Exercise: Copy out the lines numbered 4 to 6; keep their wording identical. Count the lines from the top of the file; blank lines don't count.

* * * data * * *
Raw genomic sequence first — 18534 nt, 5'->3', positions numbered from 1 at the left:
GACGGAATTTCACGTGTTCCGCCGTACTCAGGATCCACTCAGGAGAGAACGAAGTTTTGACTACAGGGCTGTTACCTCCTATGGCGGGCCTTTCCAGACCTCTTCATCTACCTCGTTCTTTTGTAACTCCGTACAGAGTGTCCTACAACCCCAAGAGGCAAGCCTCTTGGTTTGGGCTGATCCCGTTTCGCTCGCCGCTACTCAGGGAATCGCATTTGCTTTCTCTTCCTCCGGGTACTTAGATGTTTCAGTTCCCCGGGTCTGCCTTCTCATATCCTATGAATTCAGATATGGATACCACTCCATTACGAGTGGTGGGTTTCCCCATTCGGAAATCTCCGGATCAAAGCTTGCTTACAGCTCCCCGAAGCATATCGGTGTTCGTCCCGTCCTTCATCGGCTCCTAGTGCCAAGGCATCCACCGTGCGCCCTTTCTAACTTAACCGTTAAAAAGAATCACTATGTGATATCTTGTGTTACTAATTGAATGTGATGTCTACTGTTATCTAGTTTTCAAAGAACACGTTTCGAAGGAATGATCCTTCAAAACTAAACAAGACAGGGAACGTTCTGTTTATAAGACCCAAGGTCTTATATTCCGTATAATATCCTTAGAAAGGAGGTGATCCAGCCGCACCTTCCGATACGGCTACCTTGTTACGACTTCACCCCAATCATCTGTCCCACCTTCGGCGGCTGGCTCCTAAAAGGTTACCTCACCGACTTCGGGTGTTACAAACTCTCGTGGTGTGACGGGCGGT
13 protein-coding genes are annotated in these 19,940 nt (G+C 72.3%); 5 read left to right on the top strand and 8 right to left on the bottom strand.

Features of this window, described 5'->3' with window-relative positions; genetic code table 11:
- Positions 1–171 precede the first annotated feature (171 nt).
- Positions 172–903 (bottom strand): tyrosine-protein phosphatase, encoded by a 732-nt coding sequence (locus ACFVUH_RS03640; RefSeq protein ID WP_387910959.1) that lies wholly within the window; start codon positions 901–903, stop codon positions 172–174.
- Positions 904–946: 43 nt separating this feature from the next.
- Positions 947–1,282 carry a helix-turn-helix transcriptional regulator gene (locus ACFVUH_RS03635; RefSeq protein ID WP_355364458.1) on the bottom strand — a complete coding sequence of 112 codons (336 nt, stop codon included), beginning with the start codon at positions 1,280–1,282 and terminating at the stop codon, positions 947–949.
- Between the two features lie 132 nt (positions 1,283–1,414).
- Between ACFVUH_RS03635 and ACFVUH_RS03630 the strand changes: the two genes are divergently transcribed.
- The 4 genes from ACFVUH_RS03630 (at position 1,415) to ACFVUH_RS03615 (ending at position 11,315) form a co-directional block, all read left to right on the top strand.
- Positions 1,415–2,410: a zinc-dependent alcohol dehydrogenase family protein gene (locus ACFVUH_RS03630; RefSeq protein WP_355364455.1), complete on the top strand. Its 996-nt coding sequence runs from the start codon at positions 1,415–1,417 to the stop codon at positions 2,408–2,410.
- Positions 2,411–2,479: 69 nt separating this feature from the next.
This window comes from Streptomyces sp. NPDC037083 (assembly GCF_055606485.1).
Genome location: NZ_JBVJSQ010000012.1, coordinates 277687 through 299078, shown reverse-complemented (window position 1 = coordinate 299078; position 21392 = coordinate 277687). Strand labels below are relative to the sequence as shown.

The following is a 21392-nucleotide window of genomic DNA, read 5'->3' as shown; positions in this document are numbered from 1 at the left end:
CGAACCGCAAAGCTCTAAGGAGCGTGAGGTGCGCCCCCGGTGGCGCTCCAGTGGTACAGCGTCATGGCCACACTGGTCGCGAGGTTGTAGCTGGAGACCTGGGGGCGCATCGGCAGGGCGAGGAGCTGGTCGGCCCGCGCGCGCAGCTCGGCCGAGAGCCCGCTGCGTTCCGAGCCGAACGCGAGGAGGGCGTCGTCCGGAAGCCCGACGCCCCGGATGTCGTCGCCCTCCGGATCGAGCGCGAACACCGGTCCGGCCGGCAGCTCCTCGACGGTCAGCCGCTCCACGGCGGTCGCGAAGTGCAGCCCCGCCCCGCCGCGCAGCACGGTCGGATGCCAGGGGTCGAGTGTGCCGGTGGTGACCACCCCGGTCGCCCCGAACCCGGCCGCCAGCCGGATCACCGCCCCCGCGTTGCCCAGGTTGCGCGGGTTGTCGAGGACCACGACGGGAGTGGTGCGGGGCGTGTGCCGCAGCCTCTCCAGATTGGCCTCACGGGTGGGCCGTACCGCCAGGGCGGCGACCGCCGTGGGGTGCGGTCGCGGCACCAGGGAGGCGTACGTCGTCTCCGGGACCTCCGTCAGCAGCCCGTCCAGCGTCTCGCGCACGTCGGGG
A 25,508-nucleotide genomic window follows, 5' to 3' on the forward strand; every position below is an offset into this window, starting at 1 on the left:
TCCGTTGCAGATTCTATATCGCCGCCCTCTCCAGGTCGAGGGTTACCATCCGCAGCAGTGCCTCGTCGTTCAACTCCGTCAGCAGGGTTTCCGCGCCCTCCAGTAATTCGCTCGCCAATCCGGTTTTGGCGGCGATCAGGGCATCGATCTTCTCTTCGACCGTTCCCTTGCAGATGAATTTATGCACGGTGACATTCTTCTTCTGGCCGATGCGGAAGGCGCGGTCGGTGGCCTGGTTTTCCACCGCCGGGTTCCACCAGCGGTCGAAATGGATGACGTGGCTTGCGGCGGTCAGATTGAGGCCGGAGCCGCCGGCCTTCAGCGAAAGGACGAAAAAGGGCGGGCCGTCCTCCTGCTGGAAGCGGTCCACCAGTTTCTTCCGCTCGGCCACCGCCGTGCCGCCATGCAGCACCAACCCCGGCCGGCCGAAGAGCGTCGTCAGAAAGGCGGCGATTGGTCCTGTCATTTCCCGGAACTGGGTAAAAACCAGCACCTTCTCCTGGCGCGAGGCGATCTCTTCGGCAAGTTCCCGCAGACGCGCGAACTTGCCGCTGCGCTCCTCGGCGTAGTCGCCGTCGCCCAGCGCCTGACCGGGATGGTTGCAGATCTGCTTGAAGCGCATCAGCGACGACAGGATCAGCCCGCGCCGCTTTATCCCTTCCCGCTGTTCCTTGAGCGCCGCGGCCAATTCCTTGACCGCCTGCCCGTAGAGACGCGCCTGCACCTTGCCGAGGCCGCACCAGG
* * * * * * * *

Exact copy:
Features of this window, described 5'->3' with window-relative positions; genetic code table 11:
- Positions 1–171 precede the first annotated feature (171 nt).
- Positions 172–903 (bottom strand): tyrosine-protein phosphatase, encoded by a 732-nt coding sequence (locus ACFVUH_RS03640; RefSeq protein ID WP_387910959.1) that lies wholly within the window; start codon positions 901–903, stop codon positions 172–174.